Amid Struggles, Forest Thinning Contractor Makes Leadership Change
June 6, 2017 at 5:39 am
State Route 260 cuts through Arizona's ponderosa pine forest, as photographed from the Mogollon Rim's Forest Road 300. | Jack Sheldon
The largest contractor on a federal initiative to thin millions of acres of Arizona's forests has a new leadership team and is looking to get the company back on track.
You might remember the Four Forest Restoration Initiative, commonly known as 4FRI, from the April 2016 issue of Arizona Highways. In the story Cutting It Down to Size, writer Terry Greene Sterling detailed this ambitious and controversial effort to thin and restore 2.4 million acres of ponderosa pines on four of Arizona's national forests. The story also detailed the struggles of Good Earth Power AZ, which signed on to thin 300,000 acres in 10 years but has struggled to even approach that pace.
Now, as the Arizona Daily Sun reported last month, Good Earth Power AZ is aiming to turn things around via new leadership: a group of investors who intervened in November with the goal of speeding up thinning operations.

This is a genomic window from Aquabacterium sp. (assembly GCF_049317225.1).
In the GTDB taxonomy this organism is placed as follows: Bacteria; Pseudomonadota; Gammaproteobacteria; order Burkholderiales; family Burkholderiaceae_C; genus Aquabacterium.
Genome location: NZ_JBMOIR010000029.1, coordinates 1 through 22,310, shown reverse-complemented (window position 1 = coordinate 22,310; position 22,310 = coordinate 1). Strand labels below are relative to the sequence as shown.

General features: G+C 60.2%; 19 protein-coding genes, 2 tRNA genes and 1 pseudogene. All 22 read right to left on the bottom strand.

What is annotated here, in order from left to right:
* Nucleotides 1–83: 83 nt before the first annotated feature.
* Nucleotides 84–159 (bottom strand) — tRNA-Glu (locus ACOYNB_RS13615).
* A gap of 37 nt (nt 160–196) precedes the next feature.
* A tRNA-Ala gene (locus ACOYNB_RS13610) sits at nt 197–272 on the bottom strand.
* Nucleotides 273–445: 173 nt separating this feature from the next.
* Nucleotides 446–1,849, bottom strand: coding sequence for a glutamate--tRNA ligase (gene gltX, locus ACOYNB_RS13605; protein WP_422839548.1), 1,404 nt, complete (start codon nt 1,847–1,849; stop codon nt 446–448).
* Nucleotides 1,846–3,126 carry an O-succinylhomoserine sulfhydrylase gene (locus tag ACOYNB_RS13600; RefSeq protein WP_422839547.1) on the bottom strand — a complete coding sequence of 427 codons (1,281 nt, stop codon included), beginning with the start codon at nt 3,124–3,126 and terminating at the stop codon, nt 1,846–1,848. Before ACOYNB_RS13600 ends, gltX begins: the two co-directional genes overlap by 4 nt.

Bill Dyer, the company's new chief operating officer, said the group plans to thin 15,000 to 18,000 acres over the next year — a dramatic increase from the 2,400 acres per year, on average, that have been thinned since 2013. Former CEO Jason Rosamond, who was featured in the Arizona Highways story, is still employed by the company but is no longer in control of operations, Dyer said.
The Sun also reported the company is planning a new mill to process small-diameter logs into boards, minimizing the portion of each tree that is turned into less profitable wood chips. It also plans to start a composting operation and is temporarily closing its existing mill in Heber to retool it and increase production capacity.
Among other changes, the company says it will change its name from Good Earth Power AZ to NewLife Forest Products — a nod to the "history" behind the Good Earth name, Dyer said.
The goal of 4FRI is to restore the forest to its "pre-settlement" condition — the way it was before non-Native American settlers altered it via overgrazing, suppression of natural fires and logging. Proponents say doing so will render the forest more resistant to epic wildfires and climate change.